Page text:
A Map of Glass

A Map of Glass

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by Jane Urquhart

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Jane Urquhart’s stunning new novel weaves two parallel stories, one set in contemporary Toronto and Prince Edward County, Ontario, the other in the nineteenth century on the northern shores of Lake Ontario.

Sylvia Bradley was rescued from her parents’ house by a doctor attracted to and challenged by her withdrawn ways. Their subsequent marriage has


Jane Urquhart’s stunning new novel weaves two parallel stories, one set in contemporary Toronto and Prince Edward County, Ontario, the other in the nineteenth century on the northern shores of Lake Ontario.

Sylvia Bradley was rescued from her parents’ house by a doctor attracted to and challenged by her withdrawn ways. Their subsequent marriage has nourished her, but ultimately her husband’s care has formed a kind of prison. When she meets Andrew Woodman, a historical geographer, her world changes.

A year after Andrew’s death, Sylvia makes an unlikely connection with Jerome McNaughton, a young Toronto artist whose discovery of Andrew’s body on a small island at the mouth of the St. Lawrence River unlocks a secret in his own past. After Sylvia finds Jerome in Toronto, she shares with him the story of her unusual childhood and of her devastating and ecstatic affair with Andrew, a man whose life was irrevocably affected by the decisions of the past. At the breathtaking centre of the novel is the compelling tale of Andrew’s forebears. We meet his great-great-grandfather, Joseph Woodman, whose ambitions brought him from England to the northeastern shores of Lake Ontario, during the days of the flourishing timber and shipbuilding industries; Joseph’s practical, independent and isolated daughter, Annabel; and his son, Branwell, an innkeeper and a painter. It is Branwell’s eventual liaison with an orphaned French-Canadian woman that begins the family’s new generation and sets the stage for future events.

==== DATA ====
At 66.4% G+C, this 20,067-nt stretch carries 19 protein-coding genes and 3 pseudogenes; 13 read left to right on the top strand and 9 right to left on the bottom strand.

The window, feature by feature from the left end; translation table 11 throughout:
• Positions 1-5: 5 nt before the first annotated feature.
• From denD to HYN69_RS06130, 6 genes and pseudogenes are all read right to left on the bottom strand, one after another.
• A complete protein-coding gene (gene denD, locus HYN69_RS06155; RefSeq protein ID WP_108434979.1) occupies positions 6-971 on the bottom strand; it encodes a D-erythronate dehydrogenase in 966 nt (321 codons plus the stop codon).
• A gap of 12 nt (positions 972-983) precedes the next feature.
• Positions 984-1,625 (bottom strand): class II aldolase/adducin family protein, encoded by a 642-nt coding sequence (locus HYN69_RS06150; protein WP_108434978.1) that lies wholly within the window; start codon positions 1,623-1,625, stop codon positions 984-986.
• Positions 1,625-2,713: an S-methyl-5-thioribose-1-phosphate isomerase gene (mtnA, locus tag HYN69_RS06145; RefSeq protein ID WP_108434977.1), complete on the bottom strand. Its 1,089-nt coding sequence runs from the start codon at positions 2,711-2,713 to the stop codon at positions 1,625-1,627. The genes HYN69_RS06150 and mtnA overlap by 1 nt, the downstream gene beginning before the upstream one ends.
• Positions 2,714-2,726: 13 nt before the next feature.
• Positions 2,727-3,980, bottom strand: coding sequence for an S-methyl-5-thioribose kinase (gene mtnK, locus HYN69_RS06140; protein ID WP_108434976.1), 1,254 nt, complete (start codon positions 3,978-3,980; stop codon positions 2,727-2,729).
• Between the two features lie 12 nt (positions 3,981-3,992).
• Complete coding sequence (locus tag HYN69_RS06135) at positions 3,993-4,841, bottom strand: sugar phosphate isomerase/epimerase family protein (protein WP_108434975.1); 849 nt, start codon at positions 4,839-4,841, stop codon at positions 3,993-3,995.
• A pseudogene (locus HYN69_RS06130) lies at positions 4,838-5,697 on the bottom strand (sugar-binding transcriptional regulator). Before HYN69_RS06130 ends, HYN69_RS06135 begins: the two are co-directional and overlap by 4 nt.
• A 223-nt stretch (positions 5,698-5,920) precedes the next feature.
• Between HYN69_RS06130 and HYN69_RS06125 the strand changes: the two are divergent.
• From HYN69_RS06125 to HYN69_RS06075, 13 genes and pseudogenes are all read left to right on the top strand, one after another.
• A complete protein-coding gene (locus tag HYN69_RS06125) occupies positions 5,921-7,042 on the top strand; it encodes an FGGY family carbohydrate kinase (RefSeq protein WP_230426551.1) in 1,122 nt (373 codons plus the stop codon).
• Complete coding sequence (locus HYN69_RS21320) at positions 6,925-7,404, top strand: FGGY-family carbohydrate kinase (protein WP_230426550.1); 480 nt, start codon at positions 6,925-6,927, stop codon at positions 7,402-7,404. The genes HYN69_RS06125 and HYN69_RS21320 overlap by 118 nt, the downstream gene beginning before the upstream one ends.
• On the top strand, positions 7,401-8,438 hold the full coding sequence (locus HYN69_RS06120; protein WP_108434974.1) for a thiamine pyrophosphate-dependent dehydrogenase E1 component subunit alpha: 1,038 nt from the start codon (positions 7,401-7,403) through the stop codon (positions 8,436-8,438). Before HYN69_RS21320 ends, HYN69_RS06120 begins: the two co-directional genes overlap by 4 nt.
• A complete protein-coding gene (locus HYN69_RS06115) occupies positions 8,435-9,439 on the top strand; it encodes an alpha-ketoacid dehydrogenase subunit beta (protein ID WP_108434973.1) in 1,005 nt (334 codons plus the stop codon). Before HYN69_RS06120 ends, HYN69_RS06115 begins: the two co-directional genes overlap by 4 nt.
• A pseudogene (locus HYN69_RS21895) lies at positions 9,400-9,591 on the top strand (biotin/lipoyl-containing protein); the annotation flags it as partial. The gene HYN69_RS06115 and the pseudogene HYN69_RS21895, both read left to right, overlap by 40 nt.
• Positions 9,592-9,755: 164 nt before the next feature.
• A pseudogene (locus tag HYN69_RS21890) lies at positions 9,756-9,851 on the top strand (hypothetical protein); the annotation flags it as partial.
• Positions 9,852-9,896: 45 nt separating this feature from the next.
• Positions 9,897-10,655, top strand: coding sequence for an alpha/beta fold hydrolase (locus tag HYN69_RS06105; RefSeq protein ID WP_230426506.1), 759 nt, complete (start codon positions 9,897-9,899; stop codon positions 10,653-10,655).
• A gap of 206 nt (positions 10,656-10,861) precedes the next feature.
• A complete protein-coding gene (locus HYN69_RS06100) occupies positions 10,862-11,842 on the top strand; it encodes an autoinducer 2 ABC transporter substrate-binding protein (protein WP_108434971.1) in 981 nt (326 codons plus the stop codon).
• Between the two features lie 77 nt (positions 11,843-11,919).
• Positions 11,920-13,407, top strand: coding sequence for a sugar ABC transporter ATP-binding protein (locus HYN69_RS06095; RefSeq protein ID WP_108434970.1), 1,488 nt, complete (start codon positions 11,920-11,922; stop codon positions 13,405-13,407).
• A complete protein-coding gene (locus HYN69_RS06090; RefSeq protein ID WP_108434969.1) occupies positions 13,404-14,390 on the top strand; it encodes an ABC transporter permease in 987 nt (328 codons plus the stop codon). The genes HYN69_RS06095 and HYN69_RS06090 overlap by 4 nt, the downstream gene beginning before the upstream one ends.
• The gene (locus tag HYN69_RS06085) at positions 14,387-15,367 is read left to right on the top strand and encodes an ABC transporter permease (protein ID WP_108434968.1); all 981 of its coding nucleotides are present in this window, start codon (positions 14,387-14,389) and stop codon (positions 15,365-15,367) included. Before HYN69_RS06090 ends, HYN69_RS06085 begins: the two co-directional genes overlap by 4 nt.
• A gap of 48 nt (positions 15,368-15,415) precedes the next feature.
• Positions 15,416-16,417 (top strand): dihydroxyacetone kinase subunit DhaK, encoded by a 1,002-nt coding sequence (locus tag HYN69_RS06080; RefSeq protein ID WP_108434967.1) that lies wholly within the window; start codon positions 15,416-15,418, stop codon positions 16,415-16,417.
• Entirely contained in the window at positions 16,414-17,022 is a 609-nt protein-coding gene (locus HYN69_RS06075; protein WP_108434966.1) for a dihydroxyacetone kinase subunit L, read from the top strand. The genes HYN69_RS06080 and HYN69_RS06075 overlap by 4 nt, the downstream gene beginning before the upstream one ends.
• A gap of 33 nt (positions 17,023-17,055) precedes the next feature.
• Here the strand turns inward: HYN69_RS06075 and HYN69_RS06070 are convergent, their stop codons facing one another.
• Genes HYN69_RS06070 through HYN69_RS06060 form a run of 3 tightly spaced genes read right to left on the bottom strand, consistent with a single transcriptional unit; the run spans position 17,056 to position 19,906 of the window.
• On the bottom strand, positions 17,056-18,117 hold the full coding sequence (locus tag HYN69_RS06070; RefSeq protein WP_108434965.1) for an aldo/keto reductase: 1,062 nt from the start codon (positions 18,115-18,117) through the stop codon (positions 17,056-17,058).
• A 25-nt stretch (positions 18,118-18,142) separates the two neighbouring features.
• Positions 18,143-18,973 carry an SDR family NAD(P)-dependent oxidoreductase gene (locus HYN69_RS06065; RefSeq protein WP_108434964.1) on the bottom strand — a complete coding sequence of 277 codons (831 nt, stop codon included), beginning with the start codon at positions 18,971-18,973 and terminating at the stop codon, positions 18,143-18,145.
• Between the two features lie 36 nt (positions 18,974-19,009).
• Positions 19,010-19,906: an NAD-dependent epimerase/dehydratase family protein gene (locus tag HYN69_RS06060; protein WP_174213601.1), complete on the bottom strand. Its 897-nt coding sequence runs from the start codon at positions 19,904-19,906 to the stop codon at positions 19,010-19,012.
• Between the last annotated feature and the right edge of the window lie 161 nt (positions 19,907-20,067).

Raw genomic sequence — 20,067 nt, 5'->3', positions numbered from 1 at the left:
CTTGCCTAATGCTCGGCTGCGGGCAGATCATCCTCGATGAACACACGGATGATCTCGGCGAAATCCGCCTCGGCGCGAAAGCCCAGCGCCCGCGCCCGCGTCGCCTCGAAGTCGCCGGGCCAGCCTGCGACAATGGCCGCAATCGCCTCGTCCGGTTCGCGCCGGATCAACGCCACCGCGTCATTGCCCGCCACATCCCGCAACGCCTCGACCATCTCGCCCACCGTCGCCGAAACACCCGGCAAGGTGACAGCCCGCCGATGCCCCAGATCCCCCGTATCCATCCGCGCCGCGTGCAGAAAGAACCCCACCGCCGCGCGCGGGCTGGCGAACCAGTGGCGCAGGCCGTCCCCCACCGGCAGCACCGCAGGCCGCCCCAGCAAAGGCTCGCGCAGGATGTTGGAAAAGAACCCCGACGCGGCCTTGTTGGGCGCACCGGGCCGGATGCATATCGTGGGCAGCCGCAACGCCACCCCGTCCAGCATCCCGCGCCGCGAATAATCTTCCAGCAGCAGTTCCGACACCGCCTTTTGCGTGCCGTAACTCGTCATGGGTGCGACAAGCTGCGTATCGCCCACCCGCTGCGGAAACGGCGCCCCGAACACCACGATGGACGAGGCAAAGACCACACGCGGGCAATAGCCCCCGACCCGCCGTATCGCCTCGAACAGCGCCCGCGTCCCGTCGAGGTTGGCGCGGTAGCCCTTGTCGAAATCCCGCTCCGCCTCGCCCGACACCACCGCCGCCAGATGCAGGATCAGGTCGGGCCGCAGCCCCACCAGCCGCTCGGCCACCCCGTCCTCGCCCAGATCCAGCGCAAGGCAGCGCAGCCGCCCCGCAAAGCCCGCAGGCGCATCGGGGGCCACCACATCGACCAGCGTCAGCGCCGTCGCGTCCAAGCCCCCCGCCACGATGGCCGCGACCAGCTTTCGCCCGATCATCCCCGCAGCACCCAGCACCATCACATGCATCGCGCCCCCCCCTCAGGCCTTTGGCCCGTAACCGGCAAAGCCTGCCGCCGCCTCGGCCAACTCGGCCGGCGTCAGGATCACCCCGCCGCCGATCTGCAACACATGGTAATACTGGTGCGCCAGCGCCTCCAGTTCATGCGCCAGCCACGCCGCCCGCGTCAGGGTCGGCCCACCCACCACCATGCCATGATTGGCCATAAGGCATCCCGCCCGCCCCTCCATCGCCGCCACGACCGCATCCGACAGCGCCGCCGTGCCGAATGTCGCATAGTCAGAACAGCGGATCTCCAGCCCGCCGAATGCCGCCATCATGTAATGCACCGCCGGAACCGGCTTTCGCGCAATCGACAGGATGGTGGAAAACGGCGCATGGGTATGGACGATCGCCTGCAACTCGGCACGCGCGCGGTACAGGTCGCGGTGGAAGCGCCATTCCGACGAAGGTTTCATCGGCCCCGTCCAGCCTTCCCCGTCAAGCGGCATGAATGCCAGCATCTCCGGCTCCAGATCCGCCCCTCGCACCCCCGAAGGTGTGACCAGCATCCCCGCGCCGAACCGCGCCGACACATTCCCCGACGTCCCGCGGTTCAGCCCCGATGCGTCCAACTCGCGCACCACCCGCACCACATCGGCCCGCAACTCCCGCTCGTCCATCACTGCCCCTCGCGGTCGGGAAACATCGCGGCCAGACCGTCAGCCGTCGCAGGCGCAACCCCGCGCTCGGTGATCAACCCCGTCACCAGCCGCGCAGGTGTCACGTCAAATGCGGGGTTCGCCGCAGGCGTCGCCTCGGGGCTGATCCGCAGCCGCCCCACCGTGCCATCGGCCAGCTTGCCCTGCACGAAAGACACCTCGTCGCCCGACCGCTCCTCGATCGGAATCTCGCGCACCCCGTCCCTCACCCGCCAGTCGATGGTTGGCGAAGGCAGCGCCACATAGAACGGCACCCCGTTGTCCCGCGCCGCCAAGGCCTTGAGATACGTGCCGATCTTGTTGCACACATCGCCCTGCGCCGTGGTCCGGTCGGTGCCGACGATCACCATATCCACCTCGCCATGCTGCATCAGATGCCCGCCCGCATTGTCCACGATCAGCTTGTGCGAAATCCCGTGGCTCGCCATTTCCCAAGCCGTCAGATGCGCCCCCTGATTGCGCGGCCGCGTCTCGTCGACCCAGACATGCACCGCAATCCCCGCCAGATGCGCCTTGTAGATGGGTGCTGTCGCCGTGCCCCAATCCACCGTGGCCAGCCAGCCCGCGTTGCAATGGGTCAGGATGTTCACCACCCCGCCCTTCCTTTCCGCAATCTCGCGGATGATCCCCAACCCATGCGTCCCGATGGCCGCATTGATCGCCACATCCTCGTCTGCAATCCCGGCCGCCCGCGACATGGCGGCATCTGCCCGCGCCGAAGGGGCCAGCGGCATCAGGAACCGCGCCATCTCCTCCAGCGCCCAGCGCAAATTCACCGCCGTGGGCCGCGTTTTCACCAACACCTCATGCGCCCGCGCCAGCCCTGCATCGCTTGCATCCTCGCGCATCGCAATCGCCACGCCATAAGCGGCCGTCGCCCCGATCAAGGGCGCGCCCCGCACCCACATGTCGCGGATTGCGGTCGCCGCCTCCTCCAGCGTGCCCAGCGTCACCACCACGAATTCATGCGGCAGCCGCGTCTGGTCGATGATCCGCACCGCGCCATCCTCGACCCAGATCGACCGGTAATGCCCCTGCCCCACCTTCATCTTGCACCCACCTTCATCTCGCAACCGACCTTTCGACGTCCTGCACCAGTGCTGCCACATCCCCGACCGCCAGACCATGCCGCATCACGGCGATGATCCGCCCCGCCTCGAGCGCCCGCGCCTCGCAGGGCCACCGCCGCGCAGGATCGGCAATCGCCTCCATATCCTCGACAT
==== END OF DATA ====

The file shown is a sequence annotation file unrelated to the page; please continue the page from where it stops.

A novel about loss and the transitory nature of place, A Map of Glass is vivid with evocative prose and haunting imagery — a lake of light on a wooden table; a hotel gradually buried by sand; a fully clothed man frozen in an iceberg; a blind woman tracing her fingers over a tactile map. Containing all of the elements for which Jane Urquhart’s writing is celebrated, it stands as her richest, most accomplished novel to date.

Editorial Reviews

Publishers Weekly
Urquhart's passion for the past (The Stone Carvers) and the land (The Underpainters, winner of the Governor General's Award in Canada) are at full poetic play in this intricate story of love, loss and memory. Set in present-day Toronto and in the 19th-century world of rural Ontario timber barons, it opens with the wintry death of Alzheimer's sufferer Andrew, whose body, borne by an ice floe, runs aground on the small Lake Ontario island where artist Jerome McNaughton is seeking inspiration. The story steps back a century, to when Andrew's ancestors, owners of the same island, razed forests to build ships, then it jumps forward a year from the opening scene of Andrew's death, to when Sylvia, Andrew's married lover of 20 years, sets out to meet with Jerome, who discovered Andrew's body, and, through Jerome, to reconnect one last time with Andrew. Meanwhile, Jerome, the relationship-shy adult child of an abusive, alcoholic father, is slowly coming to trust that girlfriend Mira's love for him is real. Urquhart reveals all of their haunted personal histories in the lyrical first and third parts of the novel. But it's in the compact family-saga middle, where a slew of Andrew's memorable forebears take the stage, that this novel's luminous heart truly lies. (Mar.) Copyright 2006 Reed Business Information.